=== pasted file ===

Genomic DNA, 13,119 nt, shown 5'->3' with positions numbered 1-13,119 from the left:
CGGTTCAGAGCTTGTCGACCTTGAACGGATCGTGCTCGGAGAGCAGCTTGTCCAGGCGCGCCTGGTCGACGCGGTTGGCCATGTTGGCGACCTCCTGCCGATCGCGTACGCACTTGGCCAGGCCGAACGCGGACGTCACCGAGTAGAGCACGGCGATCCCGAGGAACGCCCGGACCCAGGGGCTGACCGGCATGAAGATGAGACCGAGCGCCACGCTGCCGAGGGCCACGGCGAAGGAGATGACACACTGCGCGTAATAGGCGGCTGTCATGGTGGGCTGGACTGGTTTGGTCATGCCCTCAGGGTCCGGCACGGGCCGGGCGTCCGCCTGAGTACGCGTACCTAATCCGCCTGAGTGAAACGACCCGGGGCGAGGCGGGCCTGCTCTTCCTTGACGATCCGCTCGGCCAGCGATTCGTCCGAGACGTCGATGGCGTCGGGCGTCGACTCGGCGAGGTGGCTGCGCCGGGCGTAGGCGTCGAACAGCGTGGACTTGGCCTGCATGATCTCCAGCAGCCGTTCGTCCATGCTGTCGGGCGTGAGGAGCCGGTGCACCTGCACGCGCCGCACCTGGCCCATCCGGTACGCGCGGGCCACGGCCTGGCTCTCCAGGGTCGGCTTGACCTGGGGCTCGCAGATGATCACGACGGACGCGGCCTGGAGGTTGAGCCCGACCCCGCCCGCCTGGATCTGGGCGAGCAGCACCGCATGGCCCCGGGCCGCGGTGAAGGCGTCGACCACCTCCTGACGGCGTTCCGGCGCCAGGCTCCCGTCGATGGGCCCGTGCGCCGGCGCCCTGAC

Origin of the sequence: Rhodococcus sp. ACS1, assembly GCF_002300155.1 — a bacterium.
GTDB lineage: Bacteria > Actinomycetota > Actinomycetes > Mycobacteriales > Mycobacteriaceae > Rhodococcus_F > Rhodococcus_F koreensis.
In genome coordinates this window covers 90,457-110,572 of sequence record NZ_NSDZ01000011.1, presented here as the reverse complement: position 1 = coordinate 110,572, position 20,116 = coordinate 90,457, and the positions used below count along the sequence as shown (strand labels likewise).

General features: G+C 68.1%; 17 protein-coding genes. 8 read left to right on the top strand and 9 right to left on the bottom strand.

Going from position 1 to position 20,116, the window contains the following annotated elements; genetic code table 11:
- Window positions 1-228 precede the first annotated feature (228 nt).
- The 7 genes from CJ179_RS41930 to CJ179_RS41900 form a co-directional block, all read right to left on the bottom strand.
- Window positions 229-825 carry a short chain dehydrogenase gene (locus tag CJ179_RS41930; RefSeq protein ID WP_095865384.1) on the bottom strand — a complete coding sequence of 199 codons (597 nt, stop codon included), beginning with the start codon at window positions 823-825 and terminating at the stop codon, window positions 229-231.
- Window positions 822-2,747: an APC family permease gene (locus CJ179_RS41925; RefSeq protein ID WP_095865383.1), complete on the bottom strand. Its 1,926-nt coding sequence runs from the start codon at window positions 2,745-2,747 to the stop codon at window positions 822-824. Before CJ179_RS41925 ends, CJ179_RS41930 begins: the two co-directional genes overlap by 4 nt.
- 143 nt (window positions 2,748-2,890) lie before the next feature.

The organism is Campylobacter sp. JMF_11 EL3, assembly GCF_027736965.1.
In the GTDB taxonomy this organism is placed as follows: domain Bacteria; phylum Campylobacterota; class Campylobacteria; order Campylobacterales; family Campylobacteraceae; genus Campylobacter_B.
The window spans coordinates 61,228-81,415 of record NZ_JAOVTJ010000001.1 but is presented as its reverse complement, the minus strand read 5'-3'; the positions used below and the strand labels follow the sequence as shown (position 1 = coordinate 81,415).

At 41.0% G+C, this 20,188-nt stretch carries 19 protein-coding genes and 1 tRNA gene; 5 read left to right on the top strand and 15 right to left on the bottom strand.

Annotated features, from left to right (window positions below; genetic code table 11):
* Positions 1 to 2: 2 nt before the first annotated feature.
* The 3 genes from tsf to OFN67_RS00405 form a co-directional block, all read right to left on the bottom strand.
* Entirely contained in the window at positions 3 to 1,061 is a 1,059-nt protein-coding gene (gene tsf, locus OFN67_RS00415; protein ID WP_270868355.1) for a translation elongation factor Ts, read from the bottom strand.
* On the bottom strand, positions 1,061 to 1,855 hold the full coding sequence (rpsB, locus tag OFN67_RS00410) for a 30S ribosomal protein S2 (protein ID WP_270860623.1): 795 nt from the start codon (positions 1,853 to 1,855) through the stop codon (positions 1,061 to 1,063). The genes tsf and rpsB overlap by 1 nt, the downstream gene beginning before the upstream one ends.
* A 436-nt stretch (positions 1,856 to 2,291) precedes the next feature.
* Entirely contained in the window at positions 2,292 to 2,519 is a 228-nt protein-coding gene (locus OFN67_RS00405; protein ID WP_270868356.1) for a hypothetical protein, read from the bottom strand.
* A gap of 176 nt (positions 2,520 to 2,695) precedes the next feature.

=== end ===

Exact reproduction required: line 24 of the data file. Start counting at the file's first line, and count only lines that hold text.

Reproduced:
* A gap of 176 nt (positions 2,520 to 2,695) precedes the next feature.